In-Place Research, Monitoring and Planning
In-Place Land/Water Protection and Management
  Conservation sites identified:Yes, over entire range
  Occur in at least one PA:Yes
In-Place Species Management
In-Place Education
  Included in international legislation:Yes
  Subject to any international management/trade controls:Yes
2. Agriculture & aquaculture -> 2.1. Annual & perennial non-timber crops -> 2.1.1. Shifting agriculture
♦ timing: Ongoing ♦ scope: Unknown ♦ severity: Unknown ⇒ Impact score: Unknown 
→ Stresses
  • 1. Ecosystem stresses -> 1.1. Ecosystem conversion
  • 1. Ecosystem stresses -> 1.2. Ecosystem degradation

5. Biological resource use -> 5.3. Logging & wood harvesting -> 5.3.5. Motivation Unknown/Unrecorded
♦ timing: Ongoing ♦ scope: Unknown ♦ severity: Unknown ⇒ Impact score: Unknown 
→ Stresses
  • 1. Ecosystem stresses -> 1.1. Ecosystem conversion
  • 1. Ecosystem stresses -> 1.2. Ecosystem degradation

1. Research -> 1.2. Population size, distribution & trends
3. Monitoring -> 3.1. Population trends

Bibliography [top]

ISIS. 2009. International Species Information System. Apple Valley, MN Available at: www.isis.org. (Accessed: 01.01.2009).

IUCN. 2014. The IUCN Red List of Threatened Species. Version 2014.1. Available at: www.iucnredlist.org. (Accessed: 12 June 2014).

Schäffler, L. 2011. Determinants of population structure in the world's smallest primate, Microcebus berthae, across its global range in Menabe Central, Western Madagascar. Universität Göttingen.

Schäffler, L., Kappeler, P.M. in press. Distribution and abundance of the world's smallest primate, Microcebus berthae, in Central Western Madagascar. International Journal of Primatology 35.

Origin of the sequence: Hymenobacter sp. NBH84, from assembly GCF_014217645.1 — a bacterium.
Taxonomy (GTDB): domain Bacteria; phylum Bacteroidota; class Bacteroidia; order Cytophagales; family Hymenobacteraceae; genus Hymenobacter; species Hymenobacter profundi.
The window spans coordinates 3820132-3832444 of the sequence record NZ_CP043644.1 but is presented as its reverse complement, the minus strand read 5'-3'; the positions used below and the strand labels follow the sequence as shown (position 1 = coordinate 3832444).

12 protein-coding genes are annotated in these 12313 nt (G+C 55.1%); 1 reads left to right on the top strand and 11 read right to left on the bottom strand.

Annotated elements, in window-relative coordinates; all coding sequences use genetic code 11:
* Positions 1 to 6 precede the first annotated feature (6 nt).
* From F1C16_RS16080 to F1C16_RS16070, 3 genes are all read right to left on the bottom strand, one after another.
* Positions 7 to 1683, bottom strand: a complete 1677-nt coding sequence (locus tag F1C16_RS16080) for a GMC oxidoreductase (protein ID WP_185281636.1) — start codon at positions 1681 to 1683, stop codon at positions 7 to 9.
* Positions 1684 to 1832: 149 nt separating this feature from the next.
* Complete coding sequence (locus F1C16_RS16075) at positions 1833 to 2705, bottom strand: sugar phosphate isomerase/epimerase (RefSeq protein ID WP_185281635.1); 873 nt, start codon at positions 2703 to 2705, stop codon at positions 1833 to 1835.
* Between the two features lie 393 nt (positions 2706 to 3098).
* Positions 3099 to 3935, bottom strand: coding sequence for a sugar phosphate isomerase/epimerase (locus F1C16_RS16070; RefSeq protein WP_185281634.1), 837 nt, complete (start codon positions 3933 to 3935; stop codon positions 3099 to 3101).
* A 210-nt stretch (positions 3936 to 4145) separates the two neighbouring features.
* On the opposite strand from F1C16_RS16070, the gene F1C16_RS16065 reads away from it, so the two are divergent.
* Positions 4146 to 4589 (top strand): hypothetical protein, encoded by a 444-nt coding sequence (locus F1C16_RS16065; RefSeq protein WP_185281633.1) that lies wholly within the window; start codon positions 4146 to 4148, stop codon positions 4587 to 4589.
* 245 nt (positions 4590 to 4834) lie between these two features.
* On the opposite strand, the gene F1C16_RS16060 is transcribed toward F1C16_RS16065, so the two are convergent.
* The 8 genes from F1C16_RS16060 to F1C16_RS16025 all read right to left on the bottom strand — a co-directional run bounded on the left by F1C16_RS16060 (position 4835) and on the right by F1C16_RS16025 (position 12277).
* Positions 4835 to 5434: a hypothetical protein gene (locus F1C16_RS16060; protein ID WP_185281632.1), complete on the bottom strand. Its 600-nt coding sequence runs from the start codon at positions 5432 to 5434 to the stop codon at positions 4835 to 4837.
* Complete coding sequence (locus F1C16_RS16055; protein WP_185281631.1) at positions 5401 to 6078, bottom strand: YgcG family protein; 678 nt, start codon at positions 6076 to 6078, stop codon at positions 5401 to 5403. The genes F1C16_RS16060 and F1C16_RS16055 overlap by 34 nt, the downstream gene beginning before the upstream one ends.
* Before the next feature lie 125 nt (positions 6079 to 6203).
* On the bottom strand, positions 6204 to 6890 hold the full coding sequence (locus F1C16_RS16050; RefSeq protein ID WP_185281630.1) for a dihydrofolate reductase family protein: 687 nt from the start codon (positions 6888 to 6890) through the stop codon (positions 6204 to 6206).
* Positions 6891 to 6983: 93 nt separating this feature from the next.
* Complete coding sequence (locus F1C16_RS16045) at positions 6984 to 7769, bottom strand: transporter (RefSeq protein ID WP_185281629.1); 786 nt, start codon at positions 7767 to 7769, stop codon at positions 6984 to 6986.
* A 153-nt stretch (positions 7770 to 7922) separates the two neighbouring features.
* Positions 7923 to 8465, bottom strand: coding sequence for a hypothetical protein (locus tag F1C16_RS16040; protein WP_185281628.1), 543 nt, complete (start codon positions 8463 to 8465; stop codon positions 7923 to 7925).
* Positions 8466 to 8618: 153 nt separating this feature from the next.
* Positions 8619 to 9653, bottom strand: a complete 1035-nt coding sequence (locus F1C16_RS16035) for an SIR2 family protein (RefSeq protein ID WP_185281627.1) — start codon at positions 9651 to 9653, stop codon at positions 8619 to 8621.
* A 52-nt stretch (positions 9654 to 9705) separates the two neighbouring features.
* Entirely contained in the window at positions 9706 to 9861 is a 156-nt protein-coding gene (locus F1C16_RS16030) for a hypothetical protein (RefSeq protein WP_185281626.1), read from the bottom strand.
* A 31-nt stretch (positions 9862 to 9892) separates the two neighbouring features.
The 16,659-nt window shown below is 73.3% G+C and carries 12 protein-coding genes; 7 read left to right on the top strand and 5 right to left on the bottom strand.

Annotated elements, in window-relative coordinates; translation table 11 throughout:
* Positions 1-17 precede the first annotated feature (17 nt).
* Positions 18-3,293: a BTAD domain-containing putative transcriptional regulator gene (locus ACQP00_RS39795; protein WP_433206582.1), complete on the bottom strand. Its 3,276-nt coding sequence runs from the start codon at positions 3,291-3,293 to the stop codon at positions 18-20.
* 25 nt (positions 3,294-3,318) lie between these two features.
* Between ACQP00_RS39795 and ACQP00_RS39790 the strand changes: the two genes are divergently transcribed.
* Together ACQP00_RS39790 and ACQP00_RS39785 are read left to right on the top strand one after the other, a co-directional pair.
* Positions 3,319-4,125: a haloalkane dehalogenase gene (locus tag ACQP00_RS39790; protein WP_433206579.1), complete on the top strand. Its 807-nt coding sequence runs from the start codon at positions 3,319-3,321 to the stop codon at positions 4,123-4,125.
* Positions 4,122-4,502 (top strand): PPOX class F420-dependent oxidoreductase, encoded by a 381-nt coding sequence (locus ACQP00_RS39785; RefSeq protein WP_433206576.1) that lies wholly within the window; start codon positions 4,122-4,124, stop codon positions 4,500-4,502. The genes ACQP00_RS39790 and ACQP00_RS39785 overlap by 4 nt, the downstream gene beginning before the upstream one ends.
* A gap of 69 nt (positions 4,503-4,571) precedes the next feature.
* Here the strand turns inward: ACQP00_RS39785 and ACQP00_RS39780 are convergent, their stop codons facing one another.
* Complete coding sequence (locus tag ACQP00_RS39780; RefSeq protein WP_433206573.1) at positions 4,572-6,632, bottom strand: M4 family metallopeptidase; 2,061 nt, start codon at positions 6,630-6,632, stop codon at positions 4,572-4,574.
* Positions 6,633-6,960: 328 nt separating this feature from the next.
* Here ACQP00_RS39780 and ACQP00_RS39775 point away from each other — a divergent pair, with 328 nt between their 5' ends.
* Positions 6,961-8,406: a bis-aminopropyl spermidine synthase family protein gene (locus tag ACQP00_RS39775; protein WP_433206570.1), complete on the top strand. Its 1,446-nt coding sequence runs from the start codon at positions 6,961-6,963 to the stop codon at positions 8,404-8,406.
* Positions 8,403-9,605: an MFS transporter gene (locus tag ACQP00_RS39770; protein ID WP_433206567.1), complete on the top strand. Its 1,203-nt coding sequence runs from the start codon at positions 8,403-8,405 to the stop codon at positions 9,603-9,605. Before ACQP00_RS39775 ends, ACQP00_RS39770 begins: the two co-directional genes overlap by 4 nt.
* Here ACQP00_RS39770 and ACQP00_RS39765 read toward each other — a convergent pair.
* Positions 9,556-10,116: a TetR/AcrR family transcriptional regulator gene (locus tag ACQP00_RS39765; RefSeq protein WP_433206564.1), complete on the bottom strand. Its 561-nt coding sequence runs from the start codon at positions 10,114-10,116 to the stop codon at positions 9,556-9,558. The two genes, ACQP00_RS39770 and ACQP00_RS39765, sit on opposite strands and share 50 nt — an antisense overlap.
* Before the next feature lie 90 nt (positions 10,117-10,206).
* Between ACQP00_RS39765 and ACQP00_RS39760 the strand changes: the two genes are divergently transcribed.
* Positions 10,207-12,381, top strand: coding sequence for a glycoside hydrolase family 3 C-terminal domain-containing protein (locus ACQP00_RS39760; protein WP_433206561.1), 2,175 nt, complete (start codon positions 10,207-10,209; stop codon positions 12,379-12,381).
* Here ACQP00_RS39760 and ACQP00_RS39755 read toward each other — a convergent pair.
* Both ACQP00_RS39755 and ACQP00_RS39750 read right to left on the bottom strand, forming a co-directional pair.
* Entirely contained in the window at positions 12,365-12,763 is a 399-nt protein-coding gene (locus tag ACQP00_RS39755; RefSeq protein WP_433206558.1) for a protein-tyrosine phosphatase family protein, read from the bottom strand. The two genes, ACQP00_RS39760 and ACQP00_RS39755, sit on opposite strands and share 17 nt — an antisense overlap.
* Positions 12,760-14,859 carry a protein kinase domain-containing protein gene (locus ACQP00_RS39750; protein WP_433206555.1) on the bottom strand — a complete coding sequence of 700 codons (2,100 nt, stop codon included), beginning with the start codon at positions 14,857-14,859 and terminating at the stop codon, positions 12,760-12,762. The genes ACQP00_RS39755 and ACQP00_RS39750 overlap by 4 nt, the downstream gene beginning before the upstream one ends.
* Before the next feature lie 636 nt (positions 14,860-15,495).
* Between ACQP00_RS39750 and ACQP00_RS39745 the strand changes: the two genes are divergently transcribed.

Schmid, J. and Kappeler, P. M. 1994. Sympatric mouse lemurs (Microcebus spp.) in western Madagascar. Folia Primatologica 63: 162–170.

Schwab, D. and Ganzhorn, J. U. 2004. Distribution, population structure and habitat use of Microcebus berthae compared to those of other sympatric cheirogaleids. International Journal ofPrimatology 25(2): 307 – 330.

Zinner, D., Wygoda, C., Razafimanantsoa, L., Rasoloarison, R., Andrianandrasana, H., Ganzhorn, J., Torkler, F. 2010. Analysis of deforestation patterns in the central Menabe, Madagascar, between 1973 and 2010. Regional Environmental Change May 2013.


Citation: Andriaholinirina, N., Baden, A., Blanco, M., Chikhi, L., Cooke, A., Davies, N., Dolch, R., Donati, G., Ganzhorn, J., Golden, C., Groeneveld, L.F., Hapke, A., Irwin, M., Johnson, S., Kappeler, P., King, T., Lewis, R., Louis, E.E., Markolf, M., Mass, V., Mittermeier, R.A., Nichols, R., Patel, E., Rabarivola, C.J., Raharivololona, B., Rajaobelina, S., Rakotoarisoa, G., Rakotomanga, B., Rakotonanahary, J., Rakotondrainibe, H., Rakotondratsimba, G., Rakotondratsimba, M., Rakotonirina, L., Ralainasolo, F.B., Ralison, J., Ramahaleo, T., Ranaivoarisoa, J.F., Randrianahaleo, S.I., Randrianambinina, B., Randrianarimanana, L., Randrianasolo, H., Randriatahina, G., Rasamimananana, H., Rasolofoharivelo, T., Rasoloharijaona, S., Ratelolahy, F., Ratsimbazafy, J., Ratsimbazafy, N., Razafindraibe, H., Razafindramanana, J., Rowe, N., Salmona, J., Seiler, M., Volampeno, S., Wright, P., Youssouf, J., Zaonarivelo, J. & Zaramody, A. 2014. Microcebus berthae. The IUCN Red List of Threatened Species 2014: e.T41573A16112746. . Downloaded on 12 February 2016.